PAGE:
The budget contains two worrying issues for Auckland Council - inflation and the end of half-price public transport fares in August.
Extending half-price fares for two months to the end of August and making them permanent for community card holders is good news in the short term and long term for people on low incomes.
But there were high hopes for half-price fares, or better, to become embedded in the public transport system to get more people out of cars and using buses, trains and ferries.
In the first full week of half-price fares, public transport journeys shot up by 24 per cent in Auckland. Not only did the cheap fares respond to the cost of living crisis, they responded to the climate change crisis and a bold goal to reduce Auckland's transport emissions by 64 per cent by 2030.
Half-price public transport fares will end for most people at the end of August. Photo / Michael Craig
A return to normal fares on September 1 will hit Auckland Transport hard in the pocket. It will mean higher costs to run public transport on top of falling patronage and fare revenue due to Covid. This adds up to less money for running the city's transport network and deferring capital projects.
It will slow progress on reducing climate emissions.
Inflation is the bigger elephant in the room. The Treasury said an inflation forecast for 5.2 per cent next year means the Government would need $3.5 billion for next year's Budget just "to maintain the existing level of services".
The same applies to Auckland Council. The cost of running the city's libraries, parks and other functions is going to cost more to maintain current service levels.
The last public forecast for inflation was in December when council finance officers provisionally said inflation would be 2 per cent in the 2022-2023 budget.
They said the financial outlook remained "highly uncertain" and each additional 0.5 per cent of inflation would add about $15 million to the council's permanent running costs. At that stage, the budget deficit was about $85m. If inflation stays at 5 per cent over the next year the deficit could easily double.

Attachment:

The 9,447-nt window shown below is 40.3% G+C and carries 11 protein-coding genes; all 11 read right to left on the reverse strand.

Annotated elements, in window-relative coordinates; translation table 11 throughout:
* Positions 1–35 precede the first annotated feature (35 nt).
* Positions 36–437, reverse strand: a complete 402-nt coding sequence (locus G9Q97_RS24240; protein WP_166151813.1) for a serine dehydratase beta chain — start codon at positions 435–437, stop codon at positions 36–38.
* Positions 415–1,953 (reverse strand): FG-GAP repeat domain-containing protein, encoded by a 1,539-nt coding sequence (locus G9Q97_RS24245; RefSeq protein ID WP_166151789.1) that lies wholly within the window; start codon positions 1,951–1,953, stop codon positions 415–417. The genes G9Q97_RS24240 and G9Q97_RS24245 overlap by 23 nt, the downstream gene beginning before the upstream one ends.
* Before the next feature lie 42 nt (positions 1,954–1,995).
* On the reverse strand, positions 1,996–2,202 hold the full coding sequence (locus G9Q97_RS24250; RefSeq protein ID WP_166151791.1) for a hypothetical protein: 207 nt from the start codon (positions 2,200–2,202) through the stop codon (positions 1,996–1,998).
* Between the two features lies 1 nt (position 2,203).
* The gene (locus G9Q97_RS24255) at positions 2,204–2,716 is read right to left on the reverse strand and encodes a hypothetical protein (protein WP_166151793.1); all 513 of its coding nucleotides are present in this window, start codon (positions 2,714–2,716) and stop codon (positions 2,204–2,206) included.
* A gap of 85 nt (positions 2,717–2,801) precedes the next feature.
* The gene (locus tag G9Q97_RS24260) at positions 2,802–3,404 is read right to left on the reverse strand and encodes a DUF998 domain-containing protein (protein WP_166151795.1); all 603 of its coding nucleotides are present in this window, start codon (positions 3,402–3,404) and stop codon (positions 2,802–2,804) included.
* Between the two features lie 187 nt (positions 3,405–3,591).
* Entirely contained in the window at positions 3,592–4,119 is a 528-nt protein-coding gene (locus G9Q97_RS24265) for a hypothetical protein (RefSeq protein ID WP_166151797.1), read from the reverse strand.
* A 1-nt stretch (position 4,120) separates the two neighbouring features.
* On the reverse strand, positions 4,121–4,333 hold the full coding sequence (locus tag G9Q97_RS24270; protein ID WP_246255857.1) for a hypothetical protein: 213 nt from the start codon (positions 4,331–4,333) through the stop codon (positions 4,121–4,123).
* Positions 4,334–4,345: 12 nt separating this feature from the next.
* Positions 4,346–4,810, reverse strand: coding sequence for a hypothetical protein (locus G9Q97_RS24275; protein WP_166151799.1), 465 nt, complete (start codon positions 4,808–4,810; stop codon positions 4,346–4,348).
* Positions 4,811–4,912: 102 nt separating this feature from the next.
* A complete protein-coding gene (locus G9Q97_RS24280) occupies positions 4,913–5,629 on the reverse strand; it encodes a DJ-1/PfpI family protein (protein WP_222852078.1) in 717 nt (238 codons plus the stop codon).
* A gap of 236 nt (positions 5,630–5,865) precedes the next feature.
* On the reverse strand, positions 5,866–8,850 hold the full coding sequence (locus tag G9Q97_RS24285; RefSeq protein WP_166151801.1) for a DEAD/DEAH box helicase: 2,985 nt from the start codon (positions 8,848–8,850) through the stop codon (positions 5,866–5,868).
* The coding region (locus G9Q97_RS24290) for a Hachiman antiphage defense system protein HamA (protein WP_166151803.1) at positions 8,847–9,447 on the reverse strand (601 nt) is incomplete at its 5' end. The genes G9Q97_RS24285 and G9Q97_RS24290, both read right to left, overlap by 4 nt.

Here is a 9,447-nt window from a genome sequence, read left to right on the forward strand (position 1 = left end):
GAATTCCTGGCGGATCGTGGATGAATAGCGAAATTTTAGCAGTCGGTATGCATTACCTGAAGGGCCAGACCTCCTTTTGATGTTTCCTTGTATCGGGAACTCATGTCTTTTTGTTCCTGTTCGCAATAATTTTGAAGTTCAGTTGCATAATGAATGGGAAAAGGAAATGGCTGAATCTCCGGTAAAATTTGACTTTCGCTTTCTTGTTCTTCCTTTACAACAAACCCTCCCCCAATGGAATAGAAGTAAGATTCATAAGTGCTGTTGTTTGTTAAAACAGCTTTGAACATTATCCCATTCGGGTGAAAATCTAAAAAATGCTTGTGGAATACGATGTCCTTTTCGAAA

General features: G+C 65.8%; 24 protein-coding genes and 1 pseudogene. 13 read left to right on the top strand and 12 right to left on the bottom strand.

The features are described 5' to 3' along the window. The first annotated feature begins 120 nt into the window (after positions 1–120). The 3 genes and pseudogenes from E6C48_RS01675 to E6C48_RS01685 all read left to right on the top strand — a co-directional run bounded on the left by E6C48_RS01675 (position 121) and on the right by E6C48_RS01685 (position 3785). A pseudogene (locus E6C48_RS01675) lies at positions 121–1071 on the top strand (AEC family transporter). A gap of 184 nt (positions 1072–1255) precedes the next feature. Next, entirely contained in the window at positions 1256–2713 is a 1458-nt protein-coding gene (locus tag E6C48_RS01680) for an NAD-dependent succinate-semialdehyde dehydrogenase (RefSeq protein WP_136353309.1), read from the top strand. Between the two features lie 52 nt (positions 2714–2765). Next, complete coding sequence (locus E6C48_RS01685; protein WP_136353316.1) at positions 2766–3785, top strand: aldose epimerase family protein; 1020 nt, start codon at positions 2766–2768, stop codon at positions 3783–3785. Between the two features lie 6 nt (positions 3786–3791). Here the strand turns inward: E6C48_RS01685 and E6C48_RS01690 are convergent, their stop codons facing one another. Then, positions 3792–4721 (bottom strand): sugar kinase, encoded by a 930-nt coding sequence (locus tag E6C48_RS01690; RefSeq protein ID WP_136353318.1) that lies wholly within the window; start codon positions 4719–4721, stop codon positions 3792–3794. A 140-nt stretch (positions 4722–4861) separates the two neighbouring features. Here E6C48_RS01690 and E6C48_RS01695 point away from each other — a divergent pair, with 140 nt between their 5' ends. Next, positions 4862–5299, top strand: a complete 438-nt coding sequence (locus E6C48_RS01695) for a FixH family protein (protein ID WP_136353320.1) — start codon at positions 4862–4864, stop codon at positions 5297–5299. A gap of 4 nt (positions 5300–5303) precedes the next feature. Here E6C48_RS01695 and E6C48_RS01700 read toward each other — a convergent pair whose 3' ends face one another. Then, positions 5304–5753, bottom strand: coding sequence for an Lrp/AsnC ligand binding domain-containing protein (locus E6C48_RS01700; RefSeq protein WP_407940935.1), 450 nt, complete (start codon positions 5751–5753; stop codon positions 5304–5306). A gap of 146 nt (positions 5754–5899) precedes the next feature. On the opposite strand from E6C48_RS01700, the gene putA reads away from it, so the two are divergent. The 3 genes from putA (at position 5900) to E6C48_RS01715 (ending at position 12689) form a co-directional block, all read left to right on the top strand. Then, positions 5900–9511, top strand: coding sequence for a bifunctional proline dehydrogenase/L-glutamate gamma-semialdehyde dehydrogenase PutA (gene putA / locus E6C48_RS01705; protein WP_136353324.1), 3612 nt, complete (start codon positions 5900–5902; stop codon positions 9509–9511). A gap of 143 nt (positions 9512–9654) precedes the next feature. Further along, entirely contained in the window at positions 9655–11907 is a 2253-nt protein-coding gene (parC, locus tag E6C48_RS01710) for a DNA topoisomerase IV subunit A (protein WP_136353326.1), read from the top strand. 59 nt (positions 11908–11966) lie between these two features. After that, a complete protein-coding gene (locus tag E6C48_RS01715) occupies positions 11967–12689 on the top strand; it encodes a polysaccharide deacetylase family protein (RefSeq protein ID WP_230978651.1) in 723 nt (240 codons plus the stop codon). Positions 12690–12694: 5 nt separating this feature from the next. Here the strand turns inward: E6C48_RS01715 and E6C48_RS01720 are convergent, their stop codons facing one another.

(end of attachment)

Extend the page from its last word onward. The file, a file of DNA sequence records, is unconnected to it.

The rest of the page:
The ramifications for the council are huge and will almost certainly lead to service cuts and hundreds of millions of dollars of capital projects being deferred. There was talk in December of cutting little-used bus services if things got worse, and they have. Much worse.
The cost of the $4.4 billion City Rail Link is expected to rise. Photo / Brett Phibbs
Two council reports out this week illustrate the worsening financial picture.
A report to the audit and risk committee said inflation, along with rising interest rates, labour market and supply chain constraints "are presenting significant risk to the financial position of the Auckland Council group".
And a report on the health of the council-controlled organisations for the first nine months of the current financial year showed Auckland Transport and development agency Eke Panuku struggling to hit their financial targets.
Last month, AT said it is in the middle of a "perfect storm" and running out of money to operate public transport at current levels. And it's no secret the city's two biggest transport projects, the $4.4b City Rail Link and $1.4b Eastern Busway, face rising costs.
At a public meeting this week, mayoral candidate Wayne Brown said Auckland Council is in trouble with a "really, really big nasty balance sheet".
Given the deteriorating position of the council books, it's a wonder anyone is putting their name forward to replace Phil Goff as Mayor of the Super City.